Defending the Free World Again
The overwhelming consensus within liberal democracies was that the fall of the Berlin Wall, and with it Soviet communism, was a victory for the free world. But today, open societies again face huge challenges in defending their values and rebuilding a global order that Russia and China will accept.
LONDON – We have not heard the expression “the free world” for some time, and we certainly didn’t hear the president of the United States referred to as “the leader of the free world” when Donald Trump was in office. But when I was growing up in the 1950s and 1960s, these terms were commonplace in discussions of international politics. Despite having fallen into disuse, they are no less relevant today.
At the end of World War II, European, North American, and other democracies recognized that they were confronted by the military and political threat of their erstwhile ally, Stalin’s Soviet Union. They described themselves in short as “the West.” The US diplomat George F. Kennan used this word in his famous 1946 “Long Telegram” from Moscow, in which he outlined the fundamental challenge to our freedom and way of life posed by a system whose view of reality was incompatible with that of open capitalist societies.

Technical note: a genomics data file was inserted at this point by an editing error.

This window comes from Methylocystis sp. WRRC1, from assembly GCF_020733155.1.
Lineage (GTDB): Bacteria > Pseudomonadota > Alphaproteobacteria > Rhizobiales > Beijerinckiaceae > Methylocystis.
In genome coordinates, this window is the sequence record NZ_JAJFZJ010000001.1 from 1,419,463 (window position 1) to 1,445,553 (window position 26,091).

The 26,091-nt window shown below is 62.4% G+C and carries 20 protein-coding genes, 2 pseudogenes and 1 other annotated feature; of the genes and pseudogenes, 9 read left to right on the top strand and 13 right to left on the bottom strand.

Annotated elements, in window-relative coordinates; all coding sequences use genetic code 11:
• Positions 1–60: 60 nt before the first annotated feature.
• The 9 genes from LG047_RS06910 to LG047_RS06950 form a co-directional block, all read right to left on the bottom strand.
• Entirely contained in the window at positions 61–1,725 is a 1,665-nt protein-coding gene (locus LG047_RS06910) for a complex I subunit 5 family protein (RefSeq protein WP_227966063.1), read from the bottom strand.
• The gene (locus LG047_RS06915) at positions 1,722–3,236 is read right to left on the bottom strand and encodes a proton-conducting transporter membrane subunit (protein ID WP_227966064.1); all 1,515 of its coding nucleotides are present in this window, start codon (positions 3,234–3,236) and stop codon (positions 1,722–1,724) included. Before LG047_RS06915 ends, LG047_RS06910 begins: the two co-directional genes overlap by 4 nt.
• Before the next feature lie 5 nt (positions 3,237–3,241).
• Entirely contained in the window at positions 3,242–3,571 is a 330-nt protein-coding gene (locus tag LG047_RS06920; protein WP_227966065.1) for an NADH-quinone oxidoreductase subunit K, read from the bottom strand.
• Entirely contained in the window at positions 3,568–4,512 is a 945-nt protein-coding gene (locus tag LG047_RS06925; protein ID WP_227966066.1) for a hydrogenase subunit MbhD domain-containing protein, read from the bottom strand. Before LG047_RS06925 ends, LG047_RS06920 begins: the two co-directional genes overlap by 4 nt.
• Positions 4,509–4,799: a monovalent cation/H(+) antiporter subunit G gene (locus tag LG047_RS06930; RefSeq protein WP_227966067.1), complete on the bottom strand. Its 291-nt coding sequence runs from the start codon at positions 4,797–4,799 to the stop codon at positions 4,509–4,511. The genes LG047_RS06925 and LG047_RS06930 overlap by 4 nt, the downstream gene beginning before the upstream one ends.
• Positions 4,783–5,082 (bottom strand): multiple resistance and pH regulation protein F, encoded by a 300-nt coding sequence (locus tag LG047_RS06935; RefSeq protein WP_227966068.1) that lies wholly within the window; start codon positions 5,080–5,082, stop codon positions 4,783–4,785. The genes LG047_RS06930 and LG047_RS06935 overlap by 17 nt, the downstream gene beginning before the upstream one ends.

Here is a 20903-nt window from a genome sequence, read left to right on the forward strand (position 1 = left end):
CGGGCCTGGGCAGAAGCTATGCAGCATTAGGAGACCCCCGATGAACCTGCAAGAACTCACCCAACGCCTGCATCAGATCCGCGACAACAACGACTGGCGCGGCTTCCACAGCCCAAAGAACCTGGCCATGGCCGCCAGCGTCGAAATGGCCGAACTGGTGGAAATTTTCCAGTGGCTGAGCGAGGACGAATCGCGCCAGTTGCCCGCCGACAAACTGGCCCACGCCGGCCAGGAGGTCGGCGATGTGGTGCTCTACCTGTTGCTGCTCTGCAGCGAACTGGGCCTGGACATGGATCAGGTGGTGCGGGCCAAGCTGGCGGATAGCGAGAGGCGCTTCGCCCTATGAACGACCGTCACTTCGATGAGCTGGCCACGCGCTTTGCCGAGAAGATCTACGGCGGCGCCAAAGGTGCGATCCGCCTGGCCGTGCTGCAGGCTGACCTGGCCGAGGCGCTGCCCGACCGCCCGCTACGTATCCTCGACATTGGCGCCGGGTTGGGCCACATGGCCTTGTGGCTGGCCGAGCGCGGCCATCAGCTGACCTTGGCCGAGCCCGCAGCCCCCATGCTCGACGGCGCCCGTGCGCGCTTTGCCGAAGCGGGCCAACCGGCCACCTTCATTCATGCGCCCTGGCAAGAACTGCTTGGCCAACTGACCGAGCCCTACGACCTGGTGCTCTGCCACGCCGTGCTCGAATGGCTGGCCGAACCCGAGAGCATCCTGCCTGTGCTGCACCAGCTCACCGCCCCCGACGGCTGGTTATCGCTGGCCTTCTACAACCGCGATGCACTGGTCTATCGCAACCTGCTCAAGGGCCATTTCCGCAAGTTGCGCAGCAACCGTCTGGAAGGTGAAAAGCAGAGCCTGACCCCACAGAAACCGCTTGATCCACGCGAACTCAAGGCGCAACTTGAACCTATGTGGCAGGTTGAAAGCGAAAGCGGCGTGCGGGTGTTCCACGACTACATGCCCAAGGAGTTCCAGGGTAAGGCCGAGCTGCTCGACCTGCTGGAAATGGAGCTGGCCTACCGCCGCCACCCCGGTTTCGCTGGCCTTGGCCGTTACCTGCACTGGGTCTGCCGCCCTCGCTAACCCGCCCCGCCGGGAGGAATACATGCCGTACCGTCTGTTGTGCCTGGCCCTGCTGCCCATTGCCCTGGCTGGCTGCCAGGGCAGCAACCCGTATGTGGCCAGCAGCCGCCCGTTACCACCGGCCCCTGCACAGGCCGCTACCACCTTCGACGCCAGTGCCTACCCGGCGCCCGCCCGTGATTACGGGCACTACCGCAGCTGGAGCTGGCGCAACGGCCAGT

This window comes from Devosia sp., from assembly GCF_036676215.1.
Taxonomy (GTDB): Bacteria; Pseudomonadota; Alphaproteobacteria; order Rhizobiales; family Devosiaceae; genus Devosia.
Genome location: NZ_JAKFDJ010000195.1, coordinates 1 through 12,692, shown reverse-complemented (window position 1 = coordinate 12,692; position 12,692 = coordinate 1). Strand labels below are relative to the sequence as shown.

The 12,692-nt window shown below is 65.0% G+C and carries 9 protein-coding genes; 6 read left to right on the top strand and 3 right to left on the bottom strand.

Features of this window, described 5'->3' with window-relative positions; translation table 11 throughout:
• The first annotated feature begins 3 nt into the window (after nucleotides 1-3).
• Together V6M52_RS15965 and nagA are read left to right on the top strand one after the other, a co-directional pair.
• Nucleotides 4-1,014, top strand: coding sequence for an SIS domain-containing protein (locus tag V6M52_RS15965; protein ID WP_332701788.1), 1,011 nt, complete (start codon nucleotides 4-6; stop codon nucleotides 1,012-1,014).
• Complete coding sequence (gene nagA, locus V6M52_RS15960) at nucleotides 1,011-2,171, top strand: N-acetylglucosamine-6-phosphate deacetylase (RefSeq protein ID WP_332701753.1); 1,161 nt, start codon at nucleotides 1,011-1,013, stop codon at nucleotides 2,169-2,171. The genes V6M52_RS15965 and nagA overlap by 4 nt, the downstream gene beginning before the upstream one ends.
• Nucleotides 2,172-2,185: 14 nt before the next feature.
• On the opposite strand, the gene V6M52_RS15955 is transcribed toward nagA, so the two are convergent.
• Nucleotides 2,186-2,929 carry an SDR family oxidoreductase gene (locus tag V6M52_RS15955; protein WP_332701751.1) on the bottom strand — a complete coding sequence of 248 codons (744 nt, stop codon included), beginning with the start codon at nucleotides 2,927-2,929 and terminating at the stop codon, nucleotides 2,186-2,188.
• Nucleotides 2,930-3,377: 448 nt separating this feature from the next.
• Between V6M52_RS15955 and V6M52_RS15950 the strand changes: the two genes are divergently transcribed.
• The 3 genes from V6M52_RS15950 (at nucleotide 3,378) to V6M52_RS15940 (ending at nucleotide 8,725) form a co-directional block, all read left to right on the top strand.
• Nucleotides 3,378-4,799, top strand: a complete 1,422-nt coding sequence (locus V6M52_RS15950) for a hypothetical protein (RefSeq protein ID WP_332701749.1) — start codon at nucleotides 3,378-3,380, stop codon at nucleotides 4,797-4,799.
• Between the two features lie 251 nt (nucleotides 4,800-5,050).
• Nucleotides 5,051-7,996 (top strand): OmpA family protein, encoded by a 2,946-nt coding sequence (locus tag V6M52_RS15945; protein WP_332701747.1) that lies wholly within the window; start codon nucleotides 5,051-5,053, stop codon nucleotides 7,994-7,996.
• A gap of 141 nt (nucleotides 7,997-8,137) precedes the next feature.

“Free world” was an overused term. It sometimes incorporated countries that were anything but free – such as some around the Mediterranean that were run by unelected generals – and it occasionally performed a propaganda function: How could anyone be opposed to freedom? But the concept was a useful way of defining the cooperation of countries that were by and large liberal democracies with social-market economies.